Milestone: 200 posts at AHP

Jeremy BurmanLast week, we reached a new milestone at AHP: 200 posts. Since my last note summarizing our continuing efforts, a number of things have changed. Indeed, the site has grown a lot since we launched it in May. But most important among these developments is the addition of our new contributor: Jenn Bazar, a fellow doctoral student who specializes in asylum history.

Several of Jenn’s contributions have been noticed by the larger community of bloggers. For example, her recent posting on the history of syphilis was linked to by the exemplary psychology blog Mind Hacks. And I have no doubt that her recent coverage of the ongoing discussion regarding the CIA’s influence on the history of psychology will garner similar attention.

I would also like to take a moment to thank my supervisor and collaborator, Chris Green, for his tireless efforts on the blog’s behalf. (In fact, Chris posted his 100th story a few days before I did!) Without his dedication to our experiment, I have no doubt that the site would not have become the resource it now is.

Before continuing on to provide the quantitative description of our recent activities, however, I would like to explain my choice of name. Friends, colleagues, and fellow bloggers have noted that the use of the term “Advances” is no longer de rigueur in history: it’s considered Whiggish, suggesting that every additional contribution somehow takes us closer to a “true” understanding of “what really happened.” That’s obviously not what I intended.

When I chose the name, I wanted to allude to the notion of “Vection.” (Change along a lineage given a particular context.) In this sense, we can indeed speak of progress in the doing of history: there is no predetermined goal, or final truth, toward which our efforts aspire. But there is discernible and consecutive change; movement, constrained by physical evidence (i.e., archival material, interviews, published texts, etc). And it is in this sense that AHP is intended to help advance history: by bringing together efforts from the various allied disciplines and collecting them into one place, from which further investigations can be launched. There is no finalism here, nor teleology; just continuous “progress from.” (More pragmatically, I also wanted an “a-name” so the site would appear at the top of other sites’ blogrolls.)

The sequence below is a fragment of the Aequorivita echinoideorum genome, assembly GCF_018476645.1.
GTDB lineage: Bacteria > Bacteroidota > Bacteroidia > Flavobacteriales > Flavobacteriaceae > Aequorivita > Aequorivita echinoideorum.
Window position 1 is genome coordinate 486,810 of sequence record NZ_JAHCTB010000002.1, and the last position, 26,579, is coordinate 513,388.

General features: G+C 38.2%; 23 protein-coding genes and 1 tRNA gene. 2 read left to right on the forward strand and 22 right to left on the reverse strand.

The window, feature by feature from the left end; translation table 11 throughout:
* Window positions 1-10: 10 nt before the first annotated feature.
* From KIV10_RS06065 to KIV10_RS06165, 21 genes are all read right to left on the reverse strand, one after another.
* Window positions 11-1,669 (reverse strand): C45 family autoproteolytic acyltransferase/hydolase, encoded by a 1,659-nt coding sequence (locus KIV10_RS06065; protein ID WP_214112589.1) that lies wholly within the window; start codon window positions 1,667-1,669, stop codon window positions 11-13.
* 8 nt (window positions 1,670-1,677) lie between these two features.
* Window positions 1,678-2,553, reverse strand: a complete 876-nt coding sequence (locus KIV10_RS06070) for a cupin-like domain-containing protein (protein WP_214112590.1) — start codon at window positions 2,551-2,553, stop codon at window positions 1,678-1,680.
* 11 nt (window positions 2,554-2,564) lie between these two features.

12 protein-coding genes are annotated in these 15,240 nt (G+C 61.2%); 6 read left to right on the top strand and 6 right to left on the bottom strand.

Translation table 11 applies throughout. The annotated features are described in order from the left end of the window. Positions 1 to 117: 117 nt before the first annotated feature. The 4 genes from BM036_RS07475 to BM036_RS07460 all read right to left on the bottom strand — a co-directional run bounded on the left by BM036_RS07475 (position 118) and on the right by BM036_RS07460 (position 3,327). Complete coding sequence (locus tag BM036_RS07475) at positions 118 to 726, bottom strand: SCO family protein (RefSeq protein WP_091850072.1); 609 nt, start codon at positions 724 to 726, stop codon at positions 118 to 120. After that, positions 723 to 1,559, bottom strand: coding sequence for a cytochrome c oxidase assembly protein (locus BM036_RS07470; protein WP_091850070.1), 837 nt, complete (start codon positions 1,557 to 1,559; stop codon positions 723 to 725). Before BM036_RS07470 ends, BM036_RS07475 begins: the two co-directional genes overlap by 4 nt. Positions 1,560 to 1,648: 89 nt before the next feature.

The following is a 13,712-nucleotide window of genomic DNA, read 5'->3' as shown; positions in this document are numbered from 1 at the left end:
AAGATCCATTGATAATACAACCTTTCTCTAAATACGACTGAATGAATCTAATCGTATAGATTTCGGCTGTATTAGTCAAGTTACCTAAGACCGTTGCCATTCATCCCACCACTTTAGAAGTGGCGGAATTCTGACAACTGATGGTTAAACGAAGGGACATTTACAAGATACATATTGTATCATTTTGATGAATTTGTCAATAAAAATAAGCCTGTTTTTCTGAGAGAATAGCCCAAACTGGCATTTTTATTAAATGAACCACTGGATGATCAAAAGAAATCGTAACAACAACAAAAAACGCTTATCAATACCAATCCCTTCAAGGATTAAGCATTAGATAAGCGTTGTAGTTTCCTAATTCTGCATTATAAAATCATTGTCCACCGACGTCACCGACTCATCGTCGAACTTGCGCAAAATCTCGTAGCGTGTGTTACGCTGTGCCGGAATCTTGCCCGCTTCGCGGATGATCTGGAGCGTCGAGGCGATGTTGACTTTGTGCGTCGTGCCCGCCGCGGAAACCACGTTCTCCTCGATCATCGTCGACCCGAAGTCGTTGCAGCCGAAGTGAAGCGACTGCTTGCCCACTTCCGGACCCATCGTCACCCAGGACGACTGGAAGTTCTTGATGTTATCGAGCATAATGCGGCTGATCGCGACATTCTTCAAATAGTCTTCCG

It is with this notion of “progress from” in mind that I report the following figures as a reflection of our own advances over the past few months.

The site has shown slow but almost continuous growth since the start of the academic year, accepting some inevitable variability due to visit frequency and excluding an anticipated drop in numbers over the holiday break. In short, AHP is now read every day by over 100 individual subscribers, peaking Saturday at an all-time high of 115. (Subscribe here by adding our free syndication feed to your RSS Reader.) The most popular posts among subscribers are:

  1. The role of history of Kuhn’s philosophy
  2. Alterations to DSM “unscientific and arbitrary”
  3. Repressed memory challenge is met

The site is also visited daily by 90+ non-subscribers. Our various annotated bibliographies remain popular with this group, several having been linked to from Wikipedia, but a large number of non-subscribers check in with recent material too. (The resources describing the scholarly histories of LSD, Cannabis, and Schizophrenia continue to attract large numbers of referrals, which then translate into page views across the entire site.)

Within the community of bloggers, the site has garnered roughly 100 responses, as tracked by Technorati. We are also starting to be linked-to by course websites (e.g., Ron Sheese‘s introductory course at York University), student groups (e.g., the History and Theory of Psychology Student Network), and scholarly societies (e.g., the Jean Piaget Society). This encouragement has once again reaffirmed our belief in the value of our experiment.

As always, we thank you for your continued support. Should you wish to comment on something we post, please feel free to do so using the textbox at the bottom of the page. (References to related material, with a short blurb describing the relevance of each piece to the topic, are particularly welcome.)

About Jeremy Burman

Jeremy Trevelyan Burman is a senior doctoral student in York University’s Department of Psychology, specializing in the history of developmental psychology and its theory (especially that pertaining to Jean Piaget). Prior to returning to academia, he was a producer at the Canadian Broadcasting Corporation.

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